Have you ever watched a TED video and wished you could attend one of their events? Well I have many times and I was one of the lucky people who received an invitation to attend TEDxDenverEd. TEDx events are locally organized independent events that follow the TED format. I had to fill out an online application and then wait anxiously to see if I'd get invited. When my invitation hit my inbox, I could hardly contain my excitement. A while later the speakers were added to the website and I started reading up on those I did not know. I exchanged tweets with Dafna Michaelson and Brian Crosby and told them I couldn't wait to meet them in person at the event.
Monday, June 28 finally came and I headed from the Colorado Convention Center and the ISTE convention to the Denver Performing Arts Center. While we waited for the doors to open, you could feel the buzz of anticipation. We were given a metal water bottle with the TEDx logo on it filled with ice cold water which came in handy because the theater lobby was hot. I met up with my friend, John Shoemaker, from Palm Beach, Florida so we sat together for the event.
As each speaker took to the stage, I was amazed at how calm their voices were while they were delivering such powerful words. My personal favorites were Brain Crosby, Adora Svitak, Dafna Michaelson, and Sarah Elizabeth Ippel.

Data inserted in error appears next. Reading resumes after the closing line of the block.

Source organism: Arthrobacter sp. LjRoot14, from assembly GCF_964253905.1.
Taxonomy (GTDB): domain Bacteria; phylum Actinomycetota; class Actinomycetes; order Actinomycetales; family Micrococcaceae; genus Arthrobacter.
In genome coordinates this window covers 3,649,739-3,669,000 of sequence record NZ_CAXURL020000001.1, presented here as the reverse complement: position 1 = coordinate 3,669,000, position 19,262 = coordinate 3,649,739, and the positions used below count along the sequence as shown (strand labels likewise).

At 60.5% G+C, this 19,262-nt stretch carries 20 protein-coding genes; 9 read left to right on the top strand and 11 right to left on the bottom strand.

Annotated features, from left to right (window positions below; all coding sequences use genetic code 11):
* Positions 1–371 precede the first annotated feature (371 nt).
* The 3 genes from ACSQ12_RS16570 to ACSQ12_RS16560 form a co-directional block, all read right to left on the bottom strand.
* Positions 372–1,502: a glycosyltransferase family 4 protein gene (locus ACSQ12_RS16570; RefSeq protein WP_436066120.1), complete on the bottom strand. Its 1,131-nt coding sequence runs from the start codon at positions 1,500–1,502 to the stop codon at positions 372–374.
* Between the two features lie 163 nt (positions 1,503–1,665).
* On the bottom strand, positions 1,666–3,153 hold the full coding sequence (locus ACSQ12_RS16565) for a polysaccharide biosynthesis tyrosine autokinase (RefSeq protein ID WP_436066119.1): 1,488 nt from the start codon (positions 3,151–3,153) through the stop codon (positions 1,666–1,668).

Brian told about how he gets his disadvantaged fourth graders connected globally. He doesn't let their lack of money or background knowledge stand in their way of accomplishing amazing things. He dazzled the audience with the videos of their latest science project The High Hopes High Altitude Balloon Project.
Adora Svitak used her mighty vocabulary to remind of all that we can learn from children. At twelve years old her stage presence outshines most adults. She is sassy and possesses a great sense of humor. You can view one of her previous TED talks here.
Dafna, a single mother, took on a remarkable tour of the country last year. She traveled to all 50 states in a 52 week period to find average people who are changing things around them. She told us how she encouraged her own third grade daughter to be a change agent at her school. During the break people in the audience were encouraged to add ideas to the towers being created to showcase ideas on how to change a problem in their area. The winning idea with be awarded $1,000 to help get their idea off the ground.
How tenacious are you? Well Sarah Elizabeth Ippel told us about her tenacity. She had to present her idea for the Academy for Global Citizenship three years in a row before it was finally excepted. Imagine having a school in the middle of Chicago that has it own garden and serves organic food at breakfast and lunch. That is what she built in a old barrel factory. Now it is a school that others would like to see emulated in their neighborhood.
As each presenter delivered their talk, Janine Underhill was onstage creating a visual representation on a PolyVision Eno whiteboard. I was fascinated by her work during the first part of the evening. During the break Ashara Ekundayo said it was now time to give away the board. I couldn't believe when she said, "Is there a Paula Naugle in the house?" John had to just about push me out of my seat.